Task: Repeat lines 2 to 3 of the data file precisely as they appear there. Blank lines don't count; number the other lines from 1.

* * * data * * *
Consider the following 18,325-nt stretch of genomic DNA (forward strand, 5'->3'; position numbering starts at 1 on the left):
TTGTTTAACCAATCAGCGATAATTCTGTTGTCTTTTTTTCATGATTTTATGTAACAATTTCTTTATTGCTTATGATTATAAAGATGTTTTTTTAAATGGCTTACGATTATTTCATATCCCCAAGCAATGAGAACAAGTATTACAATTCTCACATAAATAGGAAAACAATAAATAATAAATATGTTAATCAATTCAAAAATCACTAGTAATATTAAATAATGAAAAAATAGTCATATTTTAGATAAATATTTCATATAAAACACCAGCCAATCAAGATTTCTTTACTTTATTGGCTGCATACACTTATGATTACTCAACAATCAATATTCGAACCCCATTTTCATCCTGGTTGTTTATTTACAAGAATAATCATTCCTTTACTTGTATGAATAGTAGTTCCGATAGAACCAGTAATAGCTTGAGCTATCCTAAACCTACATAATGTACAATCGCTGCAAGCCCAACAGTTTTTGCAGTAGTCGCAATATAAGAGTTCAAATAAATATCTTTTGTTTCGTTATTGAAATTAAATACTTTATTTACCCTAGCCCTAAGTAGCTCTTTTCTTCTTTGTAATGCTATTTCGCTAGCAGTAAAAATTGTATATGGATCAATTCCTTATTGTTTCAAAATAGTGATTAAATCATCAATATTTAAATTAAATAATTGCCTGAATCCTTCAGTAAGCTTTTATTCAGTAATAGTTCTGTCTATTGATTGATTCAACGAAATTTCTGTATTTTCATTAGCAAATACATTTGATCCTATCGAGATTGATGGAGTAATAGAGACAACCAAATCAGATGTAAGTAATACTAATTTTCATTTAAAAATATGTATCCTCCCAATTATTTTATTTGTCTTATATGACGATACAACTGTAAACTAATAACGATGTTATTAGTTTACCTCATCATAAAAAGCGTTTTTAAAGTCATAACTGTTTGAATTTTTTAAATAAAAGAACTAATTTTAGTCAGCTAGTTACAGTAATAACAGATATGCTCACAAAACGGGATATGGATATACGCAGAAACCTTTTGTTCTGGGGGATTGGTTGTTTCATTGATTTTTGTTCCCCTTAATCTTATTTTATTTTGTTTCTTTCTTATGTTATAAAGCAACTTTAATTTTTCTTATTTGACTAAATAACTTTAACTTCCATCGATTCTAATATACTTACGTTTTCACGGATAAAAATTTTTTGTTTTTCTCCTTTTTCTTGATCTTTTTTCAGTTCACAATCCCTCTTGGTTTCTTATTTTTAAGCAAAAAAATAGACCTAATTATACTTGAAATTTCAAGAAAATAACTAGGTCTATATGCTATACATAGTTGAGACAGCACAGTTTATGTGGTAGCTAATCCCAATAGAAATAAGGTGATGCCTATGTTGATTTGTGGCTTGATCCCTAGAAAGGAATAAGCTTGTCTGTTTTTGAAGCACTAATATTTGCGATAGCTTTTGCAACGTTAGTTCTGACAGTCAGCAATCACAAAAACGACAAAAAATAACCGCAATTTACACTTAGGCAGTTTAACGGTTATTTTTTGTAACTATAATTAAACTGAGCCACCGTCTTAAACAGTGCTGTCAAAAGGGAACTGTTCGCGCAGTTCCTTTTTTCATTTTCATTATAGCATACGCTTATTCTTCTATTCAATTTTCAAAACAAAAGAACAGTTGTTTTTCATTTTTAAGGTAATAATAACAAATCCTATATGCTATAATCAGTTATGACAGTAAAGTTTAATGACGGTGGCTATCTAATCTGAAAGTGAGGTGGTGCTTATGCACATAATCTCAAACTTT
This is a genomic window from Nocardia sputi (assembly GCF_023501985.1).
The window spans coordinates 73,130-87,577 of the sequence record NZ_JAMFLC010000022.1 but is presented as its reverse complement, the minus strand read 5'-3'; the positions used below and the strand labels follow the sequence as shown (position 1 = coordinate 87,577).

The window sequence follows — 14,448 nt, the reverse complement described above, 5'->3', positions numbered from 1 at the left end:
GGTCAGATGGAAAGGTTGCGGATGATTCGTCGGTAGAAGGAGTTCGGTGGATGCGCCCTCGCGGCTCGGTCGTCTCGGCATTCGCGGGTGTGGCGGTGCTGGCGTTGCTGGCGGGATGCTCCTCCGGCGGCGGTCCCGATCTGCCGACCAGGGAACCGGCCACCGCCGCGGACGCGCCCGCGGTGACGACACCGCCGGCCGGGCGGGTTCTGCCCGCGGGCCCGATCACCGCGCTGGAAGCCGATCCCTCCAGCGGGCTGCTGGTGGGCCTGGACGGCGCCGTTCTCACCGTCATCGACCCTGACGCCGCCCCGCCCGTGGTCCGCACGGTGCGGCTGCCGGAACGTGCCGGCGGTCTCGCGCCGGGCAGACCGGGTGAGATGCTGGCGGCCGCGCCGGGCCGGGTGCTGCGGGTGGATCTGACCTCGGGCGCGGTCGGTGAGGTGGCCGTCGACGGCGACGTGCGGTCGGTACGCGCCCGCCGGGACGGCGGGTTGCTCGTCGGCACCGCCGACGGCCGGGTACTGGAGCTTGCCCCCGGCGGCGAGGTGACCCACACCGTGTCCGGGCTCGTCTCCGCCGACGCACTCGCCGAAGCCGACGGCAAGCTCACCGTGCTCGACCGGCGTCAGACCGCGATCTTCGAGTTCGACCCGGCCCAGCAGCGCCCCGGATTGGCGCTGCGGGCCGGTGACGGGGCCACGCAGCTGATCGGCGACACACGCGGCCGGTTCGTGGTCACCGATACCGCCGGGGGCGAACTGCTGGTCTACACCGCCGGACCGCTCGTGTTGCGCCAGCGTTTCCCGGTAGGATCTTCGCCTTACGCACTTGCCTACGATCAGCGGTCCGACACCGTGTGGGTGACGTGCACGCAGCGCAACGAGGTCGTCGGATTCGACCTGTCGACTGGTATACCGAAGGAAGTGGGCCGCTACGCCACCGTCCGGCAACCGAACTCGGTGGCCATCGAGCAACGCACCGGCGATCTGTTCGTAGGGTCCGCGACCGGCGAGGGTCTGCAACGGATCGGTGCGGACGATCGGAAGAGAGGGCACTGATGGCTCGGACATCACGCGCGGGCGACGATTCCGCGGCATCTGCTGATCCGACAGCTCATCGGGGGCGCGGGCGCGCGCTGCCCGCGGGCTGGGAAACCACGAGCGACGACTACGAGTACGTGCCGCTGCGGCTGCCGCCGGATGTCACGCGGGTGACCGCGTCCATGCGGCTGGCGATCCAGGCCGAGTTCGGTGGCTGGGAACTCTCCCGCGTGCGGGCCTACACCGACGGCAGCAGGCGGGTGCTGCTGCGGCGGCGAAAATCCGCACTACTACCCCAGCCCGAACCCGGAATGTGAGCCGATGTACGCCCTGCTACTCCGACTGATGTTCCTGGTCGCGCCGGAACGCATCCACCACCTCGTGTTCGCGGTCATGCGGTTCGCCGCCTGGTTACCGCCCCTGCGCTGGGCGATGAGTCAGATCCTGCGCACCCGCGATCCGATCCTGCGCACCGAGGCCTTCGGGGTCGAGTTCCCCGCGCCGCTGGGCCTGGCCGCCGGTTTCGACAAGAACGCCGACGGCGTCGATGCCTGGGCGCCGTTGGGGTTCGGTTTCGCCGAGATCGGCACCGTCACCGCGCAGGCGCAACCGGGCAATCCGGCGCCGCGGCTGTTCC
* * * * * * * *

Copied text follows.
TTGTTTAACCAATCAGCGATAATTCTGTTGTCTTTTTTTCATGATTTTATGTAACAATTTCTTTATTGCTTATGATTATAAAGATGTTTTTTTAAATGGCTTACGATTATTTCATATCCCCAAGCAATGAGAACAAGTATTACAATTCTCACATAAATAGGAAAACAATAAATAATAAATATGTTAATCAATTCAAAAATCACTAGTAATATTAAATAATGAAAAAATAGTCATATTTTAGATAAATATTTCATATAAAACACCAGCCAATCAAGATTTCTTTACTTTATTGGCTGCATACACTTATGATTACTCAACAATCAATATTCGAACCCCATTTTCATCCTGGTTGTTTATTTACAAGAATAATCATTCCTTTACTTGTATGAATAGTAGTTCCGATAGAACCAGTAATAGCTTGAGCTATCCTAAACCTACATAATGTACAATCGCTGCAAGCCCAACAGTTTTTGCAGTAGTCGCAATATAAGAGTTCAAATAAATATCTTTTGTTTCGTTATTGAAATTAAATACTTTATTTACCCTAGCCCTAAGTAGCTCTTTTCTTCTTTGTAATGCTATTTCGCTAGCAGTAAAAATTGTATATGGATCAATTCCTTATTGTTTCAAAATAGTGATTAAATCATCAATATTTAAATTAAATAATTGCCTGAATCCTTCAGTAAGCTTTTATTCAGTAATAGTTCTGTCTATTGATTGATTCAACGAAATTTCTGTATTTTCATTAGCAAATACATTTGATCCTATCGAGATTGATGGAGTAATAGAGACAACCAAATCAGATGTAAGTAATACTAATTTTCATTTAAAAATATGTATCCTCCCAATTATTTTATTTGTCTTATATGACGATACAACTGTAAACTAATAACGATGTTATTAGTTTACCTCATCATAAAAAGCGTTTTTAAAGTCATAACTGTTTGAATTTTTTAAATAAAAGAACTAATTTTAGTCAGCTAGTTACAGTAATAACAGATATGCTCACAAAACGGGATATGGATATACGCAGAAACCTTTTGTTCTGGGGGATTGGTTGTTTCATTGATTTTTGTTCCCCTTAATCTTATTTTATTTTGTTTCTTTCTTATGTTATAAAGCAACTTTAATTTTTCTTATTTGACTAAATAACTTTAACTTCCATCGATTCTAATATACTTACGTTTTCACGGATAAAAATTTTTTGTTTTTCTCCTTTTTCTTGATCTTTTTTCAGTTCACAATCCCTCTTGGTTTCTTATTTTTAAGCAAAAAAATAGACCTAATTATACTTGAAATTTCAAGAAAATAACTAGGTCTATATGCTATACATAGTTGAGACAGCACAGTTTATGTGGTAGCTAATCCCAATAGAAATAAGGTGATGCCTATGTTGATTTGTGGCTTGATCCCTAGAAAGGAATAAGCTTGTCTGTTTTTGAAGCACTAATATTTGCGATAGCTTTTGCAACGTTAGTTCTGACAGTCAGCAATCACAAAAACGACAAAAAATAACCGCAATTTACACTTAGGCAGTTTAACGGTTATTTTTTGTAACTATAATTAAACTGAGCCACCGTCTTAAACAGTGCTGTCAAAAGGGAACTGTTCGCGCAGTTCCTTTTTTCATTTTCATTATAGCATACGCTTATTCTTCTATTCAATTTTCAAAACAAAAGAACAGTTGTTTTTCATTTTTAAGGTAATAATAACAAATCCTATATGCTATAATCAGTTATGACAGTAAAGTTTAATGACGGTGGCTATCTAATCTGAAAGTGAGGTGGTGCTTATGCACATAATCTCAAACTTT
This is a genomic window from Nocardia sputi (assembly GCF_023501985.1).